Bitcoin Is Moving Up Again
Many analysts immediately took to social media and other platforms to explain the reasoning behind bitcoin’s sudden, if short-lived, demise. Jeff Dorman, chief investment officer of the asset management firm Arca, explained:
The move lower is less about the magnitude and more about the correlation and direction. We’re hearing that the broad-based selling is being driven more by market makers and those that are short pushing the market lower, rather than driven by long unwinds or selling. With volumes still quite low relative to this summer, shorts are incentivized to keep pushing prices lower until they hit resistance.
Some believe that the price decline occurred for technical reasons. Joe DiPasquale, CEO of the cryptocurrency hedge fund Bit Bull Capital, says that the industry is still suffering heavily from the recent rejection of the Bitwise bitcoin exchange-traded fund (ETF). For the most part, this was the final proposal in play, and now that it’s been turned down, many enthusiasts and analysts believe it will take time for the crypto space to get back on its feet.
We believe the current bitcoin price action is technical in nature. The price broke down from a descending triangle last month and has since continued to test the key support at $7,750. There was some relief ahead of the Bitwise ETF decision last week, but the [Securities and Exchange Commission] SEC’s rejection cut the surge short, which, accompanied by declining volumes, has brought BTC back to the pre-ETF anticipation, consolidation range. We expect bears to once again try and break the $7,750 support, which in the absence of market catalysts, has the potential to clear the way for a drop to $6,000.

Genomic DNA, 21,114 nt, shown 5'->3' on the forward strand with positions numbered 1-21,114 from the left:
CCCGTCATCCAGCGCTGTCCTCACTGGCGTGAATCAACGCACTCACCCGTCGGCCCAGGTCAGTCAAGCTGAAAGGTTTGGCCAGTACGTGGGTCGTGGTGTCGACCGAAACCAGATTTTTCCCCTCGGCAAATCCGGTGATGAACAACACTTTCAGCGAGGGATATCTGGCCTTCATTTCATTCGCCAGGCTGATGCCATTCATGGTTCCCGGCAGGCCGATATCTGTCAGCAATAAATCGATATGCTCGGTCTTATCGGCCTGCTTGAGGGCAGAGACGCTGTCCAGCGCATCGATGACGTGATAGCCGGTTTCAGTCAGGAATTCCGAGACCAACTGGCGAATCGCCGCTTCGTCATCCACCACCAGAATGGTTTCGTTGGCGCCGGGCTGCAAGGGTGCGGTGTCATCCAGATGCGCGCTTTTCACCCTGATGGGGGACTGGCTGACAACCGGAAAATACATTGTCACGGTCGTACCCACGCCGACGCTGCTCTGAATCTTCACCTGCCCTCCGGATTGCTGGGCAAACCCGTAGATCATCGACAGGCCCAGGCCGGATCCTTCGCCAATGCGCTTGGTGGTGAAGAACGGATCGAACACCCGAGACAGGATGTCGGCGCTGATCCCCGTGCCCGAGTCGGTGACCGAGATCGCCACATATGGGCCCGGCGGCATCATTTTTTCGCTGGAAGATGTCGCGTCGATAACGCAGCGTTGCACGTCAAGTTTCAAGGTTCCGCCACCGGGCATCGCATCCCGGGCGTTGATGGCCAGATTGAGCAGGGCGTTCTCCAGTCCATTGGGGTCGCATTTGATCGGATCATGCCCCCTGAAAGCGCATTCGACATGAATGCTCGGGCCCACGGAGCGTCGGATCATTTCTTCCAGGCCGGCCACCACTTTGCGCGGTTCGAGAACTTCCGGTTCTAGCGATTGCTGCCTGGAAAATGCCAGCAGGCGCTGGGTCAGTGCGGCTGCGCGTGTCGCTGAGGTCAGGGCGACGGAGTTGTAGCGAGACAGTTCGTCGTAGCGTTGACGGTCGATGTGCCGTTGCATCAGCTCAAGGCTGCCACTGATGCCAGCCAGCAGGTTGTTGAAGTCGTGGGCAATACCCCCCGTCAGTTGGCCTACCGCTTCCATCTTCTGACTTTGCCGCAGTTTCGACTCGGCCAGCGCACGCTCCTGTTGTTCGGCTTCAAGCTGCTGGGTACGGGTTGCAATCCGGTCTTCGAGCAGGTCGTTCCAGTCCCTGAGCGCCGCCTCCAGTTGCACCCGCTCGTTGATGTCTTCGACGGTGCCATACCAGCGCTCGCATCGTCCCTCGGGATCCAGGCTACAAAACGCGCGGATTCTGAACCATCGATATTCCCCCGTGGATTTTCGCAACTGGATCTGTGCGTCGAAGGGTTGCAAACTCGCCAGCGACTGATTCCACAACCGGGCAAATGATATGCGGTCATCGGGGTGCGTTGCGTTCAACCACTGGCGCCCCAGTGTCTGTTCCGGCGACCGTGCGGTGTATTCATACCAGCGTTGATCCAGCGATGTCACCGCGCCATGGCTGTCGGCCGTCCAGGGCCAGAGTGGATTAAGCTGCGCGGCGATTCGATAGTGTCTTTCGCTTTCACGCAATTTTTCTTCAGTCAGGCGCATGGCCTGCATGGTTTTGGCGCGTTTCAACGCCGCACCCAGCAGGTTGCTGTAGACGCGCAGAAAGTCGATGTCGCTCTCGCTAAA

People Aren’t Buying Enough
Jon Pearlstone, who publishes the cryptocurrency newsletter Crypto Patterns, says that bitcoin’s price is likely down because people aren’t buying enough. Some of the hype and hoopla surrounding BTC has ultimately waned, and people are concentrating more on selling than purchasing new units. He explains:
Bitcoin has been in a consolidation pattern around $8,000 since late September when price broke key support at $9,500. There was no buying follow through last week when price spiked above $8,500 and that usually leads to a retest of the bottom of the consolidation pattern (around $7,700) which is what looks like is happening now. Volume is higher, but there are no signs of a real breakdown yet. If we see continued selling, the target for the current bearish pattern is the $6,500 range and if current support holds, the bulls next target is a retest of the breakdown at $9,500.